Confirmed: October’s Dublin Marathon has been cancelled

All entries will be valid for the 2022 race and a full refund option will be available

There was an expectation of a more limited 2021 Dublin Marathon entry to get the go ahead. File photograph: Oisin Keniry/Inpho

There was an expectation of a more limited 2021 Dublin Marathon entry to get the go ahead. File photograph: Oisin Keniry/Inpho

 

For the second year running organisers of the Dublin Marathon have been forced to cancel the event outright given the still “many unknowns” around outdoor mass participation events for the rest of the year.

After exploring several options as to what exact shape and form the 2021 event may take on the October Bank Holiday weekend, the decision to cancel outright was made on Wednesday morning, less than four months out from the race date of Sunday October 24th.

While always unlikely to be the full 25,000 sell-out entry of runners originally signed up in advance of the 2020 edition, postponed in May of last year due to Covid-19, there was still some hope and expectation a more limited entry will get the go ahead.

However Jim Aughney, the race director, said they were left with little choice but to cancel outright: “It is with great regret that we are cancelling the Dublin Marathon for the second year in a row,” he said. “Despite vigorous evaluations, there are still too many unknowns to be confident that we could provide a safe event given the pure scale of the marathon.

“We have a duty of care to the runners, volunteers, suppliers and supporters. This will be extremely disappointing news for all participants entered. We want to thank them for their continued support.”

All entries for the 2021 Dublin Marathon will be valid for the 2022 race. For those who do not wish to avail of this, a full refund option will be available.

Aughney added: “We have come to a critical point in our event planning when a final decision needed to be made. We took into consideration the recent updates on modelling around Covid-19 and the immense challenges of creating a controlled, safe environment for the Dublin Marathon which has a footprint of 26.2 miles with 25,000 runners and 200,000 supporters who line the streets to cheer them on.”

Runners can still enter and take part in the virtual Dublin Marathon over the October Bank Holiday weekend; Saturday 23rd, Sunday 24th and Monday the 25th. The refund window opens today, Wednesday 7th of July and will close at midnight on Saturday July 31st. The refund will be available on “manage my bookings” via Event Master.

With several other big-city marathons already declaring revised race plans from the spring to this coming autumn, Dublin’s date of Sunday October 24th was also considered sufficiently far ahead to assume the near full vaccination of the population. However, there was still likely to be restrictions around social distancing, even at outdoor events, and the number of overseas runners, which were set to make up around 20 per cent of the original 25,000 runners.

That decision to first postpone the 2020 event, announced in May of that year, allowed for all entries to be carried over to this October, or the option of a refund: with just 10 per cent taking up that refund option there will only be limited additional entries, if any.

The postponement of the 2020 Dublin Marathon also meant there was no National Marathon Championship last year, scheduled to take place within the event, all those entries also transferred to this October. It remains to be seen if Athletics Ireland will organise a national marathon for 2021.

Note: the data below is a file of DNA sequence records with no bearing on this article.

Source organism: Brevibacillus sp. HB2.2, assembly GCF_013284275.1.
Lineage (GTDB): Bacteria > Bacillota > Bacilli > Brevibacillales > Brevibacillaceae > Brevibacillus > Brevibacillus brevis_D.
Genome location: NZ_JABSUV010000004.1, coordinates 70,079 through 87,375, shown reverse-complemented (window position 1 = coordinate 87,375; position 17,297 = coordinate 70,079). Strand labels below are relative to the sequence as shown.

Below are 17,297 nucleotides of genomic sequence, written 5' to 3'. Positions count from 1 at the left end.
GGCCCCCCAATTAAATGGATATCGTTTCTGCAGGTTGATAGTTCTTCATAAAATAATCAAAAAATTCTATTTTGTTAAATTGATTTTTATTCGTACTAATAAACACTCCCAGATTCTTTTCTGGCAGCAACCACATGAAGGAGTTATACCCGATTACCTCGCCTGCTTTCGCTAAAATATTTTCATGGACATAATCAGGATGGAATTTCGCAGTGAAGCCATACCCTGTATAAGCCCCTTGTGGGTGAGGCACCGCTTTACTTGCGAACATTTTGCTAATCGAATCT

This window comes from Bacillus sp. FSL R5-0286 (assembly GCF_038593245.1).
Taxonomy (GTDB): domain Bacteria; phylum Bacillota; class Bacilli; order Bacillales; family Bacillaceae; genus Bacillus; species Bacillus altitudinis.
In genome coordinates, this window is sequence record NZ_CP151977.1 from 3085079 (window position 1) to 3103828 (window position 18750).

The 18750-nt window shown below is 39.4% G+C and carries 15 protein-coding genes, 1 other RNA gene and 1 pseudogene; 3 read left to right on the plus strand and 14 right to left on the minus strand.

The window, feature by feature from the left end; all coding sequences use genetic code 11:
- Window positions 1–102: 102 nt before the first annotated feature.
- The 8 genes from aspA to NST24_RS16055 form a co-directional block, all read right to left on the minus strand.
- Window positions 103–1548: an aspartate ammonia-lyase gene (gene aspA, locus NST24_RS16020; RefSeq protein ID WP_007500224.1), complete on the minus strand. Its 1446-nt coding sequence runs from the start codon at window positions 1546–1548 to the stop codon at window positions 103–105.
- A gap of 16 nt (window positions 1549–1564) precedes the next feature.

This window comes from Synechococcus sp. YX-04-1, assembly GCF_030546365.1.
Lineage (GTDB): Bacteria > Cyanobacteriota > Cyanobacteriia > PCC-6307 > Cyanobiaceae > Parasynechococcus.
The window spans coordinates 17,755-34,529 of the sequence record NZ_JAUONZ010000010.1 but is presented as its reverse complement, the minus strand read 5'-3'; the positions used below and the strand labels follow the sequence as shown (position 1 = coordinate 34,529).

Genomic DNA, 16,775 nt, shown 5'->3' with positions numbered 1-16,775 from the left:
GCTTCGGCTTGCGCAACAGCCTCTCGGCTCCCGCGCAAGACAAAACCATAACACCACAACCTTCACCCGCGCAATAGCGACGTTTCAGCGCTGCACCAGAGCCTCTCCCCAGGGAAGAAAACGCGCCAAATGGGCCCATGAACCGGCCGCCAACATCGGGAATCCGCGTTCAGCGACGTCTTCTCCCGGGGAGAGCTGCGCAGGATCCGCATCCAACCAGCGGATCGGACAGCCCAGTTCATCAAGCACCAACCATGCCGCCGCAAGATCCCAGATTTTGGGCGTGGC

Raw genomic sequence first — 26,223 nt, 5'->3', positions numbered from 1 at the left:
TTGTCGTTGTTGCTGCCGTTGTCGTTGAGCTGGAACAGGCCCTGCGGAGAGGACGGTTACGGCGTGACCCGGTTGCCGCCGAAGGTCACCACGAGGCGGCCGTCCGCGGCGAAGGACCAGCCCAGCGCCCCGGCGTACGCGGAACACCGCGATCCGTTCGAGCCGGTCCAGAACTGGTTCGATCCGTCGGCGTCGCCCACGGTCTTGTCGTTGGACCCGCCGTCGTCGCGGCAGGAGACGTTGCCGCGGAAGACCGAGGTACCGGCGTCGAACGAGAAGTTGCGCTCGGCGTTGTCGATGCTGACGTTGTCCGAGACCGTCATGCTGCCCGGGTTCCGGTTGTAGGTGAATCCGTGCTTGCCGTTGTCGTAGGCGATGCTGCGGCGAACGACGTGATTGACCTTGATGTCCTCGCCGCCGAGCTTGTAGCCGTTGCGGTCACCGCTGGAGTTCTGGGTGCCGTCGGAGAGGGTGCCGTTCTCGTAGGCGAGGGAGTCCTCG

The Boston Marathon, typically held in April and with over 30,000 runners from all over the world, announced plans for a limited 20,000-entry race on October 11th, as has New York (November 7th), Chicago (October 10th), Berlin (September 26th) and Tokyo (October 17th) The London Marathon, also traditionally held in April, is now set for October 3rd, the organisers there opening up 50,000 entries, most of which were decided by lottery, an increase of more than 7,000 on the previous finisher record.

The Irish Times Logo
Commenting on The Irish Times has changed. To comment you must now be an Irish Times subscriber.
SUBSCRIBE
GO BACK
Error Image
The account details entered are not currently associated with an Irish Times subscription. Please subscribe to sign in to comment.
Comment Sign In

Forgot password?
The Irish Times Logo
Thank you
You should receive instructions for resetting your password. When you have reset your password, you can Sign In.
The Irish Times Logo
Please choose a screen name. This name will appear beside any comments you post. Your screen name should follow the standards set out in our community standards.
Screen Name Selection

Hello

Please choose a screen name. This name will appear beside any comments you post. Your screen name should follow the standards set out in our community standards.

The Irish Times Logo
Commenting on The Irish Times has changed. To comment you must now be an Irish Times subscriber.
SUBSCRIBE
Forgot Password
Please enter your email address so we can send you a link to reset your password.

Sign In

Your Comments
We reserve the right to remove any content at any time from this Community, including without limitation if it violates the Community Standards. We ask that you report content that you in good faith believe violates the above rules by clicking the Flag link next to the offending comment or by filling out this form. New comments are only accepted for 3 days from the date of publication.